Words by Meridith Moore
Dreaming of your own Mediterranean paradise? Picture yourself enjoying the vibrant fuchsia of bougainvillea while sipping your morning coffee. A lazy day spent poolside, the air heavily scented with lavender and pine, or sundowners under the shade of an ancient olive tree.
If your current outdoor space falls short of these idyllic scenes, landscape design can work wonders in transforming your garden into the Mediterranean retreat you’ve always wanted. I spoke with Alexander Warren-Gash, Lead Garden Designer at Mashamba Garden and Terrace Design in Mallorca, to find out the questions you need to ask before hiring a landscape designer to make your Mediterranean dream come true.
Landscape designers can be divided into two main categories based on the services they provide. Depending on your project needs and desired level of involvement, you’ll find a suitable match among these options:
Design-only | These designers focus on the creative aspect of garden design. They listen to your vision, conduct consultations and site visits and then create detailed plans and drawings for you and your landscape contractors to implement.
Design & Install | Design and install landscape designers not only offer conceptual and artistic services, but oversee the installation of the garden, including ground preparations, irrigation systems, planting and detail work. This option offers more accountability since the designer is responsible from conception to the garden maturing. Make sure to ask exactly what services they offer, some designers don’t manage aspects like building work and lighting.
Ensure that your landscape designer has experience and references that align with your project. The skills, knowledge, and design style required for transforming a suburban garden differ from those needed for a vast estate.
Local experience is also crucial. Mediterranean plants and gardens are very different from other regions in Europe such as the UK. Microclimates can vary even within the same island, so designers with knowledge of your specific area can select the right plants that create a sustainable and low-maintenance landscape. They will also be familiar with local permitting processes and invasive species regulations.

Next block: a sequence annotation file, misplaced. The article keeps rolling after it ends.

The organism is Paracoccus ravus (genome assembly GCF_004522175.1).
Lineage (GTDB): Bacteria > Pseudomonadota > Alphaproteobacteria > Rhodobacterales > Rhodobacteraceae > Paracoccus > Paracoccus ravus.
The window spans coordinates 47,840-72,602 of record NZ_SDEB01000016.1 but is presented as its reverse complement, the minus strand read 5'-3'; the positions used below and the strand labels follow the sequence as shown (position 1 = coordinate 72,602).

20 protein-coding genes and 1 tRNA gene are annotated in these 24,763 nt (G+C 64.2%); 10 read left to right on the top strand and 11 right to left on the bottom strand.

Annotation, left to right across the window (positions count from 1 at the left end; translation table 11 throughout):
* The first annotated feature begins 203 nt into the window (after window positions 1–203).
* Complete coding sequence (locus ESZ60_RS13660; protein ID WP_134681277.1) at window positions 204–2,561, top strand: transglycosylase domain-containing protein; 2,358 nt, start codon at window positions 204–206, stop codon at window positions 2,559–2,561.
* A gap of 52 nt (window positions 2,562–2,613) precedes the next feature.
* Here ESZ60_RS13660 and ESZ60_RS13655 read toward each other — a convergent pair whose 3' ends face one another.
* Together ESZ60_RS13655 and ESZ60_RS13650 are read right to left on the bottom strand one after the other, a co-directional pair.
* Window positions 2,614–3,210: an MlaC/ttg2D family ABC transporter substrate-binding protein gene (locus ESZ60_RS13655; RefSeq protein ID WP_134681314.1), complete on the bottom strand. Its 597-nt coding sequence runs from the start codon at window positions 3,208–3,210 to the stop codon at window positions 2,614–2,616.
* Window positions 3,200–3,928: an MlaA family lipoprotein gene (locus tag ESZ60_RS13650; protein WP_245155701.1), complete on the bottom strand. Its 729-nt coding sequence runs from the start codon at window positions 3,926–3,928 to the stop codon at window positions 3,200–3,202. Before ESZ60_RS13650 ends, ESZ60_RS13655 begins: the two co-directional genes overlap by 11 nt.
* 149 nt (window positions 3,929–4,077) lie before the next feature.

Every landscape designer has a signature style, so it’s essential to find one that matches your aesthetic preferences. Before meeting potential designers, spend time on platforms like Pinterest to gather images of gardens you like and dislike. During the interview and planning process, share these images with the designer.
Ask to see a portfolio showcasing their work, preferably through photographs. Alexander warned us that, “While life-like renderings can be captivating, they don’t show the reality of the garden installation. It’s also important to see pictures captured at different times of the year, ensuring that there’s year-round sensory appeal.”
Typically, a garden design project consists of two phases: the proposal and design phase, followed by the garden installation phase.
For existing homes, the design phase can start once the designer is available.
When building a new home however, contact garden designers early. You can go through the interview and selection process, but it’s likely that they’ll wait until the structure is in place before starting on the garden design. This allows them to get a feel for the setting and design the garden to fit the environment.
The proposal and design phase usually take about two months, with the designer using plans and site visits to create a comprehensive proposal. The installation phase timeline varies based on project size, scope, material availability, and weather conditions. Large-scale planting projects typically take around three months to complete, smaller projects less.
Before meeting with landscape designers, establish a clear budget and create a wish list of desired outdoor spaces and experiences. If you have no idea what a garden can cost, designers will have an approximate idea of costs and can help you prioritise the work to be done. A realistic awareness of costs before you get started is important for both you and the designer. They can tailor the garden to your needs and you avoid any surprises.
A skilled landscape designer can help you maximize your investment, both in terms of outdoor enjoyment and property value. Alexander said, “A nice garden in many respects is the ultimate luxury. Your very own Eden, with the added bonus of being a good investment.”
Inquire about the contract structure and payment terms, as designers usually require a retainer for the proposal and design phase. Payments for the garden installation phase are often divided into installments, paid in advance, with the final payment due upon project.
It’s a good idea to gather any plans you have for the property, especially topographical plans and the ground floor layout of the house. Have a rough idea of how you would like to use the space and list any features or plants that you would like included. It is also helpful if you have some inspirational pictures prepared to guide your garden designer.
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